Opinion

The silent voter and ‘no-Modi-wave’ make 2019 general election look like 2004 at this point

There are two main factors behind this assessment – opinion polls are a poor science that are further exacerbated by the silent voter effect and the “Modi wave” as an overstated phenomenon

Representative Image (PTI Photo)
Representative Image (PTI Photo)

Praveen Chakravarty

“The NDTV-Indian Express-AC Nielsen poll survey all but puts the NDA back in the saddle” – The Hindu, March 2004.

This report on the eve of the 2004 Lok Sabha election, mirrored the overall sentiment of exit polls and surveys in the lead up to that election. Put in other words – the last time an NDA government was seeking re-election, this is what the pundits predicted. We know how poorly these predictions panned out, as the UPA government rode to a decisive victory and formed the government from 2004 to 2014.

As we read the tea leaves for the 2019 Lok Sabha polls, this election bears a striking resemblance to the 2004 election. There are two main factors behind this assessment – one, that opinion polls are a poor science that are further exacerbated by the silent voter effect; two, the “Modi wave” as a phenomenon is overstated.

Opinion polls are a poor science

Though opinion polls rule media coverage in the run up to an election, the verdict on the quality of these predictions is clear – they lack clear credibility and accuracy. For the 2004 Lok Sabha Elections, organisations ranging from Aaj Tak to NDTV to Zee News had predicted a NDA victory. However, the NDA got 68 fewer seats than the polls predicted and the UPA got 36 more seats than polls predicted.

The increasing inaccuracy in electoral predictions is due to multiple factors. Firstly, most forecasters rely on the old style of forecasting using a vote share to seat share model, which has lost its relevance today. Secondly, polling agencies lack the scale to conduct accurate polls. The ideal way to forecast is to sample every single constituency with a decent sized stratified sample. This needs heavy resources in terms of people, money and time, which most agencies don’t have access to and hence have to resort to extrapolated models. Thirdly, the rise in the number of political parties has reduced the fidelity of polling. In 2014 alone, 464 political parties contested, around twice the number that competed in 1998.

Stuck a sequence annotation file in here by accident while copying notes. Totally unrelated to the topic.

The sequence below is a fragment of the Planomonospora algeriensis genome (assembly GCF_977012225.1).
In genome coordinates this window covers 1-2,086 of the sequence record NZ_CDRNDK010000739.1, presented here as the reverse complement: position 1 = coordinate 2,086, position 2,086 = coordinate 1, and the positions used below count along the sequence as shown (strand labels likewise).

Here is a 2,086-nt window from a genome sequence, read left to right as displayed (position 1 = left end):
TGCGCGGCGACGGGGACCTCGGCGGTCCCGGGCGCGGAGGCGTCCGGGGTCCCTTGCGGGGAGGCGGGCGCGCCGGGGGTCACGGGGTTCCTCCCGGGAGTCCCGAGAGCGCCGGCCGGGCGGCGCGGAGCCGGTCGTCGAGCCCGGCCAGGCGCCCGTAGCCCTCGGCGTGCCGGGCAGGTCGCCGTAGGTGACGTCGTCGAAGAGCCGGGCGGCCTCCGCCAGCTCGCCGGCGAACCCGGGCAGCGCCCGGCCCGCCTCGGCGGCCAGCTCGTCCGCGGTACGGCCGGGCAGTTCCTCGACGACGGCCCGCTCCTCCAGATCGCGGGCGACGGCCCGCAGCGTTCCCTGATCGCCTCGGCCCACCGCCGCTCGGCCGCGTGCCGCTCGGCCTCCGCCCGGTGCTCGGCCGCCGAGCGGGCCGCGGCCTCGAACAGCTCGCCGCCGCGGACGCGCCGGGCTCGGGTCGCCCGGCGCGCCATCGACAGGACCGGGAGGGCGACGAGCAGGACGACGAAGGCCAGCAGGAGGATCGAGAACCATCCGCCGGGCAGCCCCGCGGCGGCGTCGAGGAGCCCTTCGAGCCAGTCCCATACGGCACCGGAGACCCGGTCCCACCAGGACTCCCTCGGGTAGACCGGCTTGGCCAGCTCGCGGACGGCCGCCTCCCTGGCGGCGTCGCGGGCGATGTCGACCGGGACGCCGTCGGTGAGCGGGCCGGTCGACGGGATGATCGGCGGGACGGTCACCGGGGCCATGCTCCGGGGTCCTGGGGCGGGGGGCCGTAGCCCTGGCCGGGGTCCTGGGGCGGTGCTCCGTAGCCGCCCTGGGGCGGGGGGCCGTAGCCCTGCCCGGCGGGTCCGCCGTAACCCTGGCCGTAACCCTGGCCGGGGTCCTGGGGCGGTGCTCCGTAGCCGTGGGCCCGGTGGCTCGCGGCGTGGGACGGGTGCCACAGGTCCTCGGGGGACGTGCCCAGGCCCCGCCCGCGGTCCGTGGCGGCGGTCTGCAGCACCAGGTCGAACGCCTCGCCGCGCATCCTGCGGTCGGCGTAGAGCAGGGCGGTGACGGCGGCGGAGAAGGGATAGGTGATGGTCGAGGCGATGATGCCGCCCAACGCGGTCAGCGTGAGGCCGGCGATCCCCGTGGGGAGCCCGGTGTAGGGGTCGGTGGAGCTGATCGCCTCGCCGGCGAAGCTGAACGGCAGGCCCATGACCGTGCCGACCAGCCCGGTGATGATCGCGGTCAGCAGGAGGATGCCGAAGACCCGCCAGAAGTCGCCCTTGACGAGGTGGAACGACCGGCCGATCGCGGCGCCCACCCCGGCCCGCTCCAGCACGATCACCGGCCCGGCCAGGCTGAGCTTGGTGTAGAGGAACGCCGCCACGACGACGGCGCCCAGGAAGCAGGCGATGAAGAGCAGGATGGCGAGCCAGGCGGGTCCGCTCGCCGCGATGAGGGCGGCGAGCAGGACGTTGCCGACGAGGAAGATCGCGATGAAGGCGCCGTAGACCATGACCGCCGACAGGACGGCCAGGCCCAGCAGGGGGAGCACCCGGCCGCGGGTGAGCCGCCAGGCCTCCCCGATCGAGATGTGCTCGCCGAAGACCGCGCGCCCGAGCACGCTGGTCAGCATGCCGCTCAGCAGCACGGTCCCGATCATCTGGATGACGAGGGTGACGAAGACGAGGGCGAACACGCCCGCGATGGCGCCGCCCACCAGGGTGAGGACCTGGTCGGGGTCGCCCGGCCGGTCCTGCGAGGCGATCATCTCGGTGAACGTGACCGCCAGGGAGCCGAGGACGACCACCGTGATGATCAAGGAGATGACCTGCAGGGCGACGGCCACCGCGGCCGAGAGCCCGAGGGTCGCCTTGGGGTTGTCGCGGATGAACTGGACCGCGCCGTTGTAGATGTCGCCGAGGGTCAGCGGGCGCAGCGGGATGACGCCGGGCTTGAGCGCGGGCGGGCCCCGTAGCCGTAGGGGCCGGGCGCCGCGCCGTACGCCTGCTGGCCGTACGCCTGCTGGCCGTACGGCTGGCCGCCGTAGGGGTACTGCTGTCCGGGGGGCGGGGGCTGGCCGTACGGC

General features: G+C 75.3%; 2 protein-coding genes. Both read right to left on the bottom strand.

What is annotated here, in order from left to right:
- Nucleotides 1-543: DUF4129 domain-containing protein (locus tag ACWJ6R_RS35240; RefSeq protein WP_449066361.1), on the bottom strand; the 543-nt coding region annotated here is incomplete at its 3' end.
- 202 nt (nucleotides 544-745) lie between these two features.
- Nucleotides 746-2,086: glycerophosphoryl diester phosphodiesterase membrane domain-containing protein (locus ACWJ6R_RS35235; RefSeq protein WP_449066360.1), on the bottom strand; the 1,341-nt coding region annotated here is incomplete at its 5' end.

Finally, there is also some form of moral hazard in polling as there is no accountability for wrong forecasts. Our internal analysis has shown that exit polls have been wrong 85% of the time in state elections post-2014.

Further, there is no clear pattern in the errors. For example, in 2018 Rajasthan Vidhan Sabha election, BJP bagged 73 seats when Cvoter predicted they would win 57 and CSDS had predicted they would secure 84. i.e. Cvoter was on the lower side, and CSDS on the higher side.

The Indian electorate is largely unaware of the inaccuracy of these polls – in the short run, we must take all polls with a grain of salt; and in the long run, we must hold the pollsters to a higher standard of performance and accountability.

In the upcoming 2019 election, one must also be cognizant of the silent voter, or the Bradley effect. The Bradley effect is a theory concerning observed discrepancies between stated voting preferences and actual voting behavior – for example, a voter stating their intention to vote for the BJP to a pollster but actually casting their ballot for the Congress.

This phenomenon is exacerbated in autocratic regimes, and the most recent case study of this was in Malaysia’s 2018 general election. In an unprecedented victory, the PH coalition defeated the incumbent BN coalition – the first regime-change in Malaysia’s history, as the BN had enjoyed an uninterrupted reign over the country since 1957.

Coming into the election, independent pollster Merdeka Center said the BN was set to win 100 seats to the PH’s 83. These figures failed to capture the mood of the nation, as the actual tally was 79 for BN while the PH secured an astounding 121 seats.

The “Modi Wave” Misnomer

To start off with, many consider 2014 to have been a “Modi wave” election. The data belies this fact, as the BJP garnered just 31% of the votes - which is the lowest a party has polled to form a majority government in India since independence. Though Modi had a clear impact on BJP’s rise, its effect has been overstated and categorizing it as a “wave” does not line up with the statistics.

If we now look at 2019, there are clear fault lines that exist with Modi’s image. Though opinion polls have proved inaccurate in predicting election outcomes, survey results are useful in gauging the overall pulse of the electorate.

The most recent “Mood of the Nation” survey in 2018 by CSDS-Lokniti found that nearly 50% of respondents believed that the Modi government “does not merit another opportunity” to govern the country.

Moreover, the popularity of a leader is not enough to power a party to victory. In 2004, Atal Bihari Vajpayee had extremely high favourable ratings – higher than even those of Modi in 2014, at the peak of his popularity. However, only 23% of the populace stated a preference for the BJP, and the BJP ended up losing that election.

The most recent state elections in the Hindi heartland, where the Congress unseated 3 BJP governments to come to power in Rajasthan, Madhya Pradesh and Chhattisgarh, provide a precursor into the possible outcome that awaits us in the 2019 Lok Sabha election.

(The authors work for the Data Analytics Department of the Indian National Congress of which Praveen Chakravarthy is the chairman)

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